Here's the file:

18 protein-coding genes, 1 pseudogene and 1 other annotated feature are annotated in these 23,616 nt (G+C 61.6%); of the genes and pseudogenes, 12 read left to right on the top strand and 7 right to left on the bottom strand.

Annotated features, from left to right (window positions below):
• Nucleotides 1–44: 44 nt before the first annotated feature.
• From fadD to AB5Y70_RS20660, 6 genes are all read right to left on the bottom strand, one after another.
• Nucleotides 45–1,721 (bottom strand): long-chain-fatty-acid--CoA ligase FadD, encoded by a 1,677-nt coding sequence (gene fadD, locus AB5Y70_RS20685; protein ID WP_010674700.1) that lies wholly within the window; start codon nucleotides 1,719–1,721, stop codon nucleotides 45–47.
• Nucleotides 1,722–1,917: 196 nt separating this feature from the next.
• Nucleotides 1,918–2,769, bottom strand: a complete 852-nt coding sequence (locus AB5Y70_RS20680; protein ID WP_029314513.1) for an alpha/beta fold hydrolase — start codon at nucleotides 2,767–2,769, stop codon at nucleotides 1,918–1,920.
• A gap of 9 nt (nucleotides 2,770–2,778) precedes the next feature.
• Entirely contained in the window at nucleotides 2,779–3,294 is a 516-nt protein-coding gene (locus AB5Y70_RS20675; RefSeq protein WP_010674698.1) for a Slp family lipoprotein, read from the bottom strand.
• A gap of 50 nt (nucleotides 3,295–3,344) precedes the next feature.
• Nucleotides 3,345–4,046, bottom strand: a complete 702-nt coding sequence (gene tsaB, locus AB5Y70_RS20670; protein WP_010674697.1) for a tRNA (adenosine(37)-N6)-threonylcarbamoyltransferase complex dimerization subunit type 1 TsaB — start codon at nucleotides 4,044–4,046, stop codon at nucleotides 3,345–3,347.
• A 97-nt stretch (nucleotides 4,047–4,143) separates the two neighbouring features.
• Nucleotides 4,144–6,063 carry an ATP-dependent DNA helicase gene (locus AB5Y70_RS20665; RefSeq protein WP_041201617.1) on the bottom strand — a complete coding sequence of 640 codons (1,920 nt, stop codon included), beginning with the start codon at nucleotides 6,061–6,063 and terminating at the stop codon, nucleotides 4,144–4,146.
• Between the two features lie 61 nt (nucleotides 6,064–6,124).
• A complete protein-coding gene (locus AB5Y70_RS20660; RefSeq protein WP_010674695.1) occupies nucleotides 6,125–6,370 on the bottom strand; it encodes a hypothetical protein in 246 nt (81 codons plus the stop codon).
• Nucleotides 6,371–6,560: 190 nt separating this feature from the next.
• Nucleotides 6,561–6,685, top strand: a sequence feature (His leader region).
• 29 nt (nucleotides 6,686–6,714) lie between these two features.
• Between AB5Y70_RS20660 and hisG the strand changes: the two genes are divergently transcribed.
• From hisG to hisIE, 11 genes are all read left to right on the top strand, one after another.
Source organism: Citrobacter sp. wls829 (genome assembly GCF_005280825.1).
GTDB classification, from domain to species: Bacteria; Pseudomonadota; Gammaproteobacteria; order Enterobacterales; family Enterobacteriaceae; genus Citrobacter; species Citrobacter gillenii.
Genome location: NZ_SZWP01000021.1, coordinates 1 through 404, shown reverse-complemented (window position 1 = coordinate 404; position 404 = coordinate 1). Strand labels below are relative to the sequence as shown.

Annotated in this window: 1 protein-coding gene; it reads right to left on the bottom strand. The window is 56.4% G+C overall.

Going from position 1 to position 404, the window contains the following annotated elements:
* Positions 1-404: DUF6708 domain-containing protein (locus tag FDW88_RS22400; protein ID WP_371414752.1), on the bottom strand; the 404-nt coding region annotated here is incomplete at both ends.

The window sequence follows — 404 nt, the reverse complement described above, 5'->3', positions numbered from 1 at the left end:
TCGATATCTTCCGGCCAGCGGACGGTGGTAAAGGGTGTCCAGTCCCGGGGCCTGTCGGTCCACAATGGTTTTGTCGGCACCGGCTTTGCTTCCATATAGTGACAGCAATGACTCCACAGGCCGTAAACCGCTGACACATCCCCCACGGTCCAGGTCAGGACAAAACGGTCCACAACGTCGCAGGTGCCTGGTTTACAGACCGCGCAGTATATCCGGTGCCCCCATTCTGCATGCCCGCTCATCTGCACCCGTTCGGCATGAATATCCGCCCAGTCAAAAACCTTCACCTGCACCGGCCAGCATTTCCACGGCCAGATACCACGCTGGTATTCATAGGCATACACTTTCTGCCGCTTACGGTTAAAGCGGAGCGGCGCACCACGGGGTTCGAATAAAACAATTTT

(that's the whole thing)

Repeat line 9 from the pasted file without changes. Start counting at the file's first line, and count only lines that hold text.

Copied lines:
• Entirely contained in the window at nucleotides 2,779–3,294 is a 516-nt protein-coding gene (locus AB5Y70_RS20675; RefSeq protein WP_010674698.1) for a Slp family lipoprotein, read from the bottom strand.